The interest rate and you

Kendrick Chua, RFP

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The interest rate and you
Interest rate is a double-edged sword. Know when to have it to your advantage as aligned with your financial goals

On October 23, the Monetary Board has maintained the Bangko Sentral ng Pilipinas (BSP) key policy rates at 4% for overnight borrowing and 6% for overnight lending. 

In September though, BSP hiked the interest rates by 25 basis points (bps), bringing the overnight borrowing and lending to 4% and 6% respectively.

So what does this mean for us? Is this good news or bad news for us as consumers and depositors?

It depends.

Interest rate is a tool used by the central banks to balance economic activity. On one end, you have the danger of inflation, or the rise in prices of the goods and services. On the other end of the spectrum, you have the danger of economic slowdown if interest rates remain high.

There are pros and cons in either of the situation; and it’s the job of the BSP to well, make everyone happy.

Low interest environment

In a low interest environment, financing costs are lower.

Merchants take advantage of this situation by encouraging consumers to finance their purchases. That is why there has been a proliferation of installment plans on practically just about anything – facial care, gym memberships, gadgets, travels, name it, and they probably have that on 12-month-0%-interest installment plans. Properties and automobiles also became more affordable to the general public. Longer terms and lower monthly amortizations attracted tons of buyers.

Why wouldn’t it be enticing? This scheme makes everything affordable to us. From an economic point of view, it makes more sense to buy things now because the inflation rate is higher than the interest rate we’re getting from the bank so might as well spend it before things get more expensive.

Business activities are more robust because the cost of expansion is also cheaper. Businesses go to an expansion mode whenever interest rates are low. Malls and fast food branches become ubiquitous. More branches mean more revenues for the companies. This in turn reflects in the share prices of these publicly-listed companies.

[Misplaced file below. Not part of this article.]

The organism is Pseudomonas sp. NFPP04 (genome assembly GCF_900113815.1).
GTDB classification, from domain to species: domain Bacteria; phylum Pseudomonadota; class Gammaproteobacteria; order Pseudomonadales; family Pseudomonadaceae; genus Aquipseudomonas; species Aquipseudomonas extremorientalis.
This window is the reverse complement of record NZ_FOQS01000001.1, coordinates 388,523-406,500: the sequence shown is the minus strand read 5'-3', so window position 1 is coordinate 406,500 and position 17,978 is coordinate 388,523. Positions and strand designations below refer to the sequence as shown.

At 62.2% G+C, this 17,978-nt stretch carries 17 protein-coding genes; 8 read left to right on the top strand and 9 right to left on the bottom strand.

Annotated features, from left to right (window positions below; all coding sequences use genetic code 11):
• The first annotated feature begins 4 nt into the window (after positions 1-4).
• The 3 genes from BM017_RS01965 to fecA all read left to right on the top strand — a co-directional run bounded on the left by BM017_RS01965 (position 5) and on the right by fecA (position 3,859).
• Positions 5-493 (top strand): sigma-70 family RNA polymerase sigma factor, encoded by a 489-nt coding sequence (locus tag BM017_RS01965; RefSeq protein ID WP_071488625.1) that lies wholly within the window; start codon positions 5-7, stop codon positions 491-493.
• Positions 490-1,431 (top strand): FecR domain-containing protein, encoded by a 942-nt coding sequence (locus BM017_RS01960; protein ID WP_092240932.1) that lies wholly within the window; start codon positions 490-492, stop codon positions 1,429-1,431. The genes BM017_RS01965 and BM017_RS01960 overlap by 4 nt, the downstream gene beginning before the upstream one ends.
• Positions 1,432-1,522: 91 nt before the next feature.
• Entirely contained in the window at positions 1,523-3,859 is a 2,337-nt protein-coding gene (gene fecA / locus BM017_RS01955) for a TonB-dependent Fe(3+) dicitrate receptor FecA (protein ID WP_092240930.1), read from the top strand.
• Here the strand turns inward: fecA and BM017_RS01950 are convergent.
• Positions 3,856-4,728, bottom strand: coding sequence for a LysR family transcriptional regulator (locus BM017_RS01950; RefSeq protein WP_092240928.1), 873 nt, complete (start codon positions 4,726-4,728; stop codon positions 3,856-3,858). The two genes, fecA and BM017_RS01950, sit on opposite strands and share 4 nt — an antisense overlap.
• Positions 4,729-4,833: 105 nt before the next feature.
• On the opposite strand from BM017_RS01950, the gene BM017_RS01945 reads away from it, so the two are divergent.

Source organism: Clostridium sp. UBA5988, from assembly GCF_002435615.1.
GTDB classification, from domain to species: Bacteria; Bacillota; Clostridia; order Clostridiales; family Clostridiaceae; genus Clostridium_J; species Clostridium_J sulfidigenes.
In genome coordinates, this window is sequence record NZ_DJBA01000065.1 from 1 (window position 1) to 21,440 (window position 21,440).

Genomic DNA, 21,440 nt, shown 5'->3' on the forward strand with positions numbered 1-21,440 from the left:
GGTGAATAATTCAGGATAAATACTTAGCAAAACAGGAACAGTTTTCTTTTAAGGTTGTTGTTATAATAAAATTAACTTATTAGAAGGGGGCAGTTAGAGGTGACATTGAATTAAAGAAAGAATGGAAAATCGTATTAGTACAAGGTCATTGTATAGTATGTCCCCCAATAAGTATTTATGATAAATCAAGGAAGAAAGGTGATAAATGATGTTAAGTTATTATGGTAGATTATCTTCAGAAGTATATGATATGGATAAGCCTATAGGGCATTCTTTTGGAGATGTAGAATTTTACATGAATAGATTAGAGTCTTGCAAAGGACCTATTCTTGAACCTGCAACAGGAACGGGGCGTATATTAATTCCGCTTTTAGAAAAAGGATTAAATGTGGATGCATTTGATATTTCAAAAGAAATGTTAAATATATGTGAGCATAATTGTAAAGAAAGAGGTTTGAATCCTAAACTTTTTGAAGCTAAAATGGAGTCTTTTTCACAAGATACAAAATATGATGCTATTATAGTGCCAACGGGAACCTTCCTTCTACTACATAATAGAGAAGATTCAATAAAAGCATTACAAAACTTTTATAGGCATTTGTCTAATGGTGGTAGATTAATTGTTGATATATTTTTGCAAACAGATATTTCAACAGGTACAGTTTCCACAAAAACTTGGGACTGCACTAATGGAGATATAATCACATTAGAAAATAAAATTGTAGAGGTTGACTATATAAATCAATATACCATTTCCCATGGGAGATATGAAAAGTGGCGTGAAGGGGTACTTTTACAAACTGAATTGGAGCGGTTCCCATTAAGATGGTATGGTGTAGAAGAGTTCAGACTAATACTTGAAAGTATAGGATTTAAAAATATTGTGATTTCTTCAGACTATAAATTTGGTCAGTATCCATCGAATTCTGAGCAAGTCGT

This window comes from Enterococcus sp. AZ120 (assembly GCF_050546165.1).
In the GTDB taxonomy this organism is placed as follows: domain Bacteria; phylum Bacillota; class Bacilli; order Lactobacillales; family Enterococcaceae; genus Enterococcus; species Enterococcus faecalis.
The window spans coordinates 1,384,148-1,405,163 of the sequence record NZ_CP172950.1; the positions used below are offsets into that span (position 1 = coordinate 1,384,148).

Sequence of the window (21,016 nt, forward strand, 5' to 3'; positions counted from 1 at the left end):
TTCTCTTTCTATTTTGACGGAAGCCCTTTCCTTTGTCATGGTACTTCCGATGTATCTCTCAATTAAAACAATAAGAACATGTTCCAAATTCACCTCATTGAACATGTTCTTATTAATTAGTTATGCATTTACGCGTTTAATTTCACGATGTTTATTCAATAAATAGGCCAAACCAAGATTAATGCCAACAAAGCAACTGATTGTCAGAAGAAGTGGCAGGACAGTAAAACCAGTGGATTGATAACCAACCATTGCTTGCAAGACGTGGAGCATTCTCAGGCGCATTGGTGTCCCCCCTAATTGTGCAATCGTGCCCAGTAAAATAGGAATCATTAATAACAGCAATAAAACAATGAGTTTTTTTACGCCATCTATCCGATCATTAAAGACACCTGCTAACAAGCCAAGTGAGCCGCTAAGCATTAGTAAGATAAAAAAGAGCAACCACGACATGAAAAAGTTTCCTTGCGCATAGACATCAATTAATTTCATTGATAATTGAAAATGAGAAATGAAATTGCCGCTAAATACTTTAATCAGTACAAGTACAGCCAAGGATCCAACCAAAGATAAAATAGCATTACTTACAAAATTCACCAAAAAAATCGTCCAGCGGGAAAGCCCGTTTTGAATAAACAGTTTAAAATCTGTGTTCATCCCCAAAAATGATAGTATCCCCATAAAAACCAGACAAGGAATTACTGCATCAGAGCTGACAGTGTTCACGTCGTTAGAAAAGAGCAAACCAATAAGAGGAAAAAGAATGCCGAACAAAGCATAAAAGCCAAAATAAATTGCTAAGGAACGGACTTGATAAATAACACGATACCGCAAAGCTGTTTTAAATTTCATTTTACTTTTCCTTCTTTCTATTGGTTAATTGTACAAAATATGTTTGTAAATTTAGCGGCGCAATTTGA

Thus, our stock market has been in an uptrend since 2008 (naturally, with corrections along the way). It is worth mentioning that people made a lot of money from this bull-run. Ironically though, as bank depositors, we have since been complaining over the meager interest rates we are receiving. 

Although things look rosy when interest rates are low, the primary danger is an economic bubble where large amount of money find itself in real estate and stock market. Once this bubble explodes, as it certainly will, recession often follows. That won’t spell any good for us.

High interest environment

Naturally, what is down will go up eventually. We have been living in a low interest environment, and have had rate cuts for the past couple of years that we have forgotten that what is low will go up.

A rate hike of 25 bps or 0.25% is negligible. In fact, this is welcomed! The reason central banks, in this case our BSP, raise interest is to fight off inflationary pressure. When interest rates are high, consumers might rethink their purchases and park that in banks instead. Financing becomes more expensive.

Makes sense right? High interest rate is an incentive to save. As a consumer, I’m getting more interest income now than I was years before (interest rate hit an all-time high of 56% in December 1990).

The downside, however, is that since people are holding on to their case in a high interest environment, there is less disposable income to go around. This means less sales for companies, thus, less profit and less room for expansion. All these reflect on the share prices of publicly-listed companies. Lower profit (or even loss), means lower share prices. Woe to the investors who bought at the peak!

Those with outstanding loans might default in their obligations in case payments become too high for them. The bubble pops when large scale default happens and once it does, it spells losses for the financial institutions; and all of this leads to a lesser bottom line or even bankruptcy (case in point is the mortgage crisis of the United States in 2008).   

As such, interest rates is a double-edged sword.

While we do not notice it, it affects the way we spend, save, and invest. Whether it is high or low, our objective is to make money regardless where it is in present time. That is wise financial planning. –


Kendrick ChuaKendrick Chua is a registered financial planner of RFP Philippines. He writes regularly about personal finance. He is also a Chinese language instructor, TV host, free runner, and violinist. To learn more about RFP, you may email

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